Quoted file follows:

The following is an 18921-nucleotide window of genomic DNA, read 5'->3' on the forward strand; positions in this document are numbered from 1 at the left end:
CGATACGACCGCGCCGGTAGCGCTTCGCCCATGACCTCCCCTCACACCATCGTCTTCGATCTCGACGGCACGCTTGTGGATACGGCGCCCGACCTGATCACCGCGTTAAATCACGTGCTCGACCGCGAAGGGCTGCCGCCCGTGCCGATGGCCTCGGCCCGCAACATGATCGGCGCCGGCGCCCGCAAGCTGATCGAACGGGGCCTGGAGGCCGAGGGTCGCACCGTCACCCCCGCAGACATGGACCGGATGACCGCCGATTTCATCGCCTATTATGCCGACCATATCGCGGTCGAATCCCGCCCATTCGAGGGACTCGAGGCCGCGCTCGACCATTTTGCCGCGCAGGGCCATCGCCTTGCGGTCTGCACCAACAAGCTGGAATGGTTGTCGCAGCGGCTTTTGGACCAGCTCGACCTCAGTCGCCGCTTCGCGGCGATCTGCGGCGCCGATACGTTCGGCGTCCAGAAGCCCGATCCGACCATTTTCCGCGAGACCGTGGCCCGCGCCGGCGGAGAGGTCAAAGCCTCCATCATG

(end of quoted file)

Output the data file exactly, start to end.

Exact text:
The following is an 18921-nucleotide window of genomic DNA, read 5'->3' on the forward strand; positions in this document are numbered from 1 at the left end:
CGATACGACCGCGCCGGTAGCGCTTCGCCCATGACCTCCCCTCACACCATCGTCTTCGATCTCGACGGCACGCTTGTGGATACGGCGCCCGACCTGATCACCGCGTTAAATCACGTGCTCGACCGCGAAGGGCTGCCGCCCGTGCCGATGGCCTCGGCCCGCAACATGATCGGCGCCGGCGCCCGCAAGCTGATCGAACGGGGCCTGGAGGCCGAGGGTCGCACCGTCACCCCCGCAGACATGGACCGGATGACCGCCGATTTCATCGCCTATTATGCCGACCATATCGCGGTCGAATCCCGCCCATTCGAGGGACTCGAGGCCGCGCTCGACCATTTTGCCGCGCAGGGCCATCGCCTTGCGGTCTGCACCAACAAGCTGGAATGGTTGTCGCAGCGGCTTTTGGACCAGCTCGACCTCAGTCGCCGCTTCGCGGCGATCTGCGGCGCCGATACGTTCGGCGTCCAGAAGCCCGATCCGACCATTTTCCGCGAGACCGTGGCCCGCGCCGGCGGAGAGGTCAAAGCCTCCATCATG